News updates this fortnight covers quality improvement, innovation, leadership and mental health. The coffee break is split into sections so you can easily scroll through each area of interest.
Firstly this fortnight we look at a quality improvement framework developed by the Public Health System Group in association with, amongst others, NHS England and NHS Improvement. The framework, ‘Quality in Public Health: A Shared Responsibility’, commits to an improvement in health outcomes in partnership with those who delivers the range of functions and services that protect, promote and improve the public’s health.
An article in the Harvard Business Review discusses the effect of gamification on health care improvement. A common feature of current gamification programs is goal-setting, for example taking 10,000 steps a day. However, this is probably over ambitious for many and not sufficiently ambitious for others. A 6 month trial of patients with heart disease showed that those patients who had been assigned a wearable device preset with 10,000 steps had no change in activity. In contrast, those patients who had been given personalized step goals increased their activity significantly, walking, in 6 monthys, about 100 miles more than the patients in the control group.
A senior nurse for infection, prevention and control at an NHS Foundation trust writes in the Guardian about how she and her colleagues have created a board game to educate staff about correctly managing and preventing diarrhoea amongst patients. The author explains how she took the game to her trust’s innovations team and in conjunction with Focus Games developed ‘The Poopology Game’. With copies of the game having been sold in the US and Australia the author hopes that every health care organization in the UK will eventually use it.
Moving on, NHS England are funding a £2 million programme to help 23 areas kick-start or boost leadership development activities in health systems across England. The programme builds on learning from five successful leadership models whose results have shown the importance of equipping individuals with the right skills necessary to drive change and identify new ways of working. Dom Hardy, NHS England said “As set out in the Long Term Plan, we want to nurture the next generation of NHS leaders by more systematically identifying, developing and supporting those with the capability and ambition to reach the most senior levels of the service.”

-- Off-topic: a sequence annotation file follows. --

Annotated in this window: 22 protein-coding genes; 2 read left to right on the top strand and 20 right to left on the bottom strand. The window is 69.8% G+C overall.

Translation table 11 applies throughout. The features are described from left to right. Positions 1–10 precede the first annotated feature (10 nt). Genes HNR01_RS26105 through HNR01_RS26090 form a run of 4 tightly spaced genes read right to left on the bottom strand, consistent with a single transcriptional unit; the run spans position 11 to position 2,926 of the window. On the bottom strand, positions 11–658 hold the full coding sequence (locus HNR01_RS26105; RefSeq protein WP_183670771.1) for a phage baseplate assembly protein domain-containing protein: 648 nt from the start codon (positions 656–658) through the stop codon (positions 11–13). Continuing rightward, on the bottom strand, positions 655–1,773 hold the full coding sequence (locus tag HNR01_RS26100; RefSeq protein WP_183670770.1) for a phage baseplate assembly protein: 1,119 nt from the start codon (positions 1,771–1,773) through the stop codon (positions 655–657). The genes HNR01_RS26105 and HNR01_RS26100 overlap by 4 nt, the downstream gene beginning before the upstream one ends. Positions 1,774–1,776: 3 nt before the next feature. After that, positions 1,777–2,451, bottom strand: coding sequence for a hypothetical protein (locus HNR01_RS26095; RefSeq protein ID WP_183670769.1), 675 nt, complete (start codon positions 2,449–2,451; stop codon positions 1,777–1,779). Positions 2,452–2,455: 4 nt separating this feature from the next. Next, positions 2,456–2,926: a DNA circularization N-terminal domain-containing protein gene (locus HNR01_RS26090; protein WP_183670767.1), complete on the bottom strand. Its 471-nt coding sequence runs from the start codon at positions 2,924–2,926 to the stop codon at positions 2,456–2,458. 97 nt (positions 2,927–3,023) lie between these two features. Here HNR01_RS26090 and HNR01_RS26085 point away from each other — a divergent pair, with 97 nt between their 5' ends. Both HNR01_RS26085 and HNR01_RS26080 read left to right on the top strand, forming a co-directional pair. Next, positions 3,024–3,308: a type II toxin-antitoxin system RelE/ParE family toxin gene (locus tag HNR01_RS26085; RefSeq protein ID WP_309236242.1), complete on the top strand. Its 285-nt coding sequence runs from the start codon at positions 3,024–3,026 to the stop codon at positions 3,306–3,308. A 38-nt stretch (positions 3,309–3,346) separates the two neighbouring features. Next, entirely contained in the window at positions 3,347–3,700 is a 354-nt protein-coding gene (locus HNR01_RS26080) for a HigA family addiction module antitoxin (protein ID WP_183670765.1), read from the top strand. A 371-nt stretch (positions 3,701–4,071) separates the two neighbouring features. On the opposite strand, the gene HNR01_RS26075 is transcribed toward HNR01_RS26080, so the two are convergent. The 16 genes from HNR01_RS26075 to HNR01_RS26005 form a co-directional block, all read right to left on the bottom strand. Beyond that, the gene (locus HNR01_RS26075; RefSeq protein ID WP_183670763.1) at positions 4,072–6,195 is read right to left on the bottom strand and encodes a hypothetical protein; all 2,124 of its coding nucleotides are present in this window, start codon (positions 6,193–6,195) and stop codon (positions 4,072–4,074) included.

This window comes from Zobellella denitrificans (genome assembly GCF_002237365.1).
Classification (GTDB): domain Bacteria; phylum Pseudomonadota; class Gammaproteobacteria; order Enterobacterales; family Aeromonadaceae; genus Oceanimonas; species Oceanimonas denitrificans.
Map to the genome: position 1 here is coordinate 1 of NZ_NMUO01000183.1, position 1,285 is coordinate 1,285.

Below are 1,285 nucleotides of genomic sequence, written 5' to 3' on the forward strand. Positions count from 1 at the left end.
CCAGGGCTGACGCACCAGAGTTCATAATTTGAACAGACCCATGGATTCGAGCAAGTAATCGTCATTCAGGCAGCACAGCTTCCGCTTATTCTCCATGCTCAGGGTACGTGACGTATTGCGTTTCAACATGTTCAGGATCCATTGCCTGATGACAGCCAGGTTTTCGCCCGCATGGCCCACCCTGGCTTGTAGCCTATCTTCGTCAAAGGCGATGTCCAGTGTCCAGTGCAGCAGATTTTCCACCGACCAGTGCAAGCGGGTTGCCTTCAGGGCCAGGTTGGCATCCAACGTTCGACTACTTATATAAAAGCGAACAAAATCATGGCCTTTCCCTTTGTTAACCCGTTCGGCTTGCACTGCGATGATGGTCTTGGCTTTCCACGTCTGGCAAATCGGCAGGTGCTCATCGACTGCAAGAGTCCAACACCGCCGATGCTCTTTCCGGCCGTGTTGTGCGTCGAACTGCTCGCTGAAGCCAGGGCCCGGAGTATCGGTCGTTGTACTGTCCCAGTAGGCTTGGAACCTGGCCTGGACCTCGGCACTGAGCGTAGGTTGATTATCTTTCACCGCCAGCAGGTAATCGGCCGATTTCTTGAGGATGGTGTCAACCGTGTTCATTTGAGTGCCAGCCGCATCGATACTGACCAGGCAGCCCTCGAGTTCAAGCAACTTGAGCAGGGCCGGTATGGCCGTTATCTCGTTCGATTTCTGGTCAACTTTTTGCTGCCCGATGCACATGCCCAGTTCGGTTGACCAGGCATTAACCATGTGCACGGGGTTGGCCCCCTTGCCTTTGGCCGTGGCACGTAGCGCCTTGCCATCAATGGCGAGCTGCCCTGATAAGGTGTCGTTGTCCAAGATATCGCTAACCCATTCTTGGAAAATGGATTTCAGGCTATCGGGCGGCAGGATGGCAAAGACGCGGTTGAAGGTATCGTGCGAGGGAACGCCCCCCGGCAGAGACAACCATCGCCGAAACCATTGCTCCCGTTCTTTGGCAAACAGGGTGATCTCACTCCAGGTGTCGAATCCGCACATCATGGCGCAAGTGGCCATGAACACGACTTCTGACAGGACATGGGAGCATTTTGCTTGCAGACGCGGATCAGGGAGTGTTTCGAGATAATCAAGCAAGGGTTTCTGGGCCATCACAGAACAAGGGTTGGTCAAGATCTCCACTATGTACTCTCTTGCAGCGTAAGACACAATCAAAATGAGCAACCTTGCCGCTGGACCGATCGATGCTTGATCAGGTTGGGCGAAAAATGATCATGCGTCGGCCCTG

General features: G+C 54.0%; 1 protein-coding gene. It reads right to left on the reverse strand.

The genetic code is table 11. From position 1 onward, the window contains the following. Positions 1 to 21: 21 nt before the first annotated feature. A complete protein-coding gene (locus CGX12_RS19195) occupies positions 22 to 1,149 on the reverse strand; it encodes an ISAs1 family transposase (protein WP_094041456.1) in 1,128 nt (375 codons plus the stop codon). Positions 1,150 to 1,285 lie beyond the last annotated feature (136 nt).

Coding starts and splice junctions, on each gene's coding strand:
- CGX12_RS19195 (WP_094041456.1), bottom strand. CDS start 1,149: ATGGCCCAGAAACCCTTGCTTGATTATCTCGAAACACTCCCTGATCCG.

An article in Forbes.com looks at Leadership and ‘Joy at Work’. The article’s editor asks ‘Where does ensuring that your team members can experience joy in their work fall in your list of priorities?’ Although joy in work rarely appears on an organization’s strategic plan, addressing low engagement scores and improving performance outcomes often do. In the Institute for Healthcare Improvement Framework for Improving Joy in Work’ researchers found that joy incorporates a positive daily work life and leads to a high performance organization.
Finally this week, the government has announced that £1.9 will be given to councils by Public Health England to improve the health of rough sleepers. The funding will be awarded to projects involving partnerships between local authorities and CCGs that are aimed at improving access to health services for people with mental ill-health and substance misuse problems. Rosanna O’Connor, Public Health England said “Without getting the vital help and support they need to look after their health problems, some of the most vulnerable people in our communities face a ‘revolving door’ situation where they are repeatedly in and out of stable accommodation, while their health deteriorates.”